While I agree that even though the pt is anesthetized and this is obviously an ongoing process, I can honestly say that 99% of the time, the anesthesiologist has already left the room and the CRNA is running the show from there on out. If it were such a critical process that required such constant close attention, so much in fact that the attention of the person responsible shouldn’t (in your opinion) be “distracted” for a matter of 15-20 seconds by the surgical time out, then tell me, why doesn’t the doctor stay in the room? Why don’t the doctor AND the CRNA both participate? That way, the doc could keep an eye on the pt and the CRNA could do the timeout?

        As far as why is it still needed if the pt was already marked? I can tell you first hand, that without this timeout, the wrong pt and the wrong operative site can still be operated on. In a busy operating department with multiple rooms, a pt could conceivably be marked, given their preop meds, and TAKEN INTO THE WRONG ROOM!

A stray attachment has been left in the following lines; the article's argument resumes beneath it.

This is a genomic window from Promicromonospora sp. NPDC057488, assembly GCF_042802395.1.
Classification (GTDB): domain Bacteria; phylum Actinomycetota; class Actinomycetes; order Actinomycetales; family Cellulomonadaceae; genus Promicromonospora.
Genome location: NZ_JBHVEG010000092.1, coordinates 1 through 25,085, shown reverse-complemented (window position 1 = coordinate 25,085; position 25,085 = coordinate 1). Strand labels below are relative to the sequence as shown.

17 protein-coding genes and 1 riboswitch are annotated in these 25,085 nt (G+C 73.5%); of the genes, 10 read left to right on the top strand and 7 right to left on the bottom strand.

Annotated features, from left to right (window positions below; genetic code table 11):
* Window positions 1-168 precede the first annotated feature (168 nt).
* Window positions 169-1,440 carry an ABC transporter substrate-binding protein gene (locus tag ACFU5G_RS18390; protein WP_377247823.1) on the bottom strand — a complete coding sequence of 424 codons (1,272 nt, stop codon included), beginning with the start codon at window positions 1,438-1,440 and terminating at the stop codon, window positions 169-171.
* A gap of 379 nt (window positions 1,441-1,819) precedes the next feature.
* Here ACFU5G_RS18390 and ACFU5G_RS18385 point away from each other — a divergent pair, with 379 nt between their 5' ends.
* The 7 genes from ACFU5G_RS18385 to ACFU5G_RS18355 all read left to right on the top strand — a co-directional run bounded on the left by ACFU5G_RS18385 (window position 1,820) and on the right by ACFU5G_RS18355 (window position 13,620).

Even though the pt’s say, right knee has been marked, the circulating nurse could still prep the wrong leg, and the resident/intern could still drape the wrong limb as a result of this, and then the operative surgeon could work on the wrong site.

        Trust me, I have seen both occur. Both were before the timeout was ever used. If it had been in effect, both of these errors would have been avoided.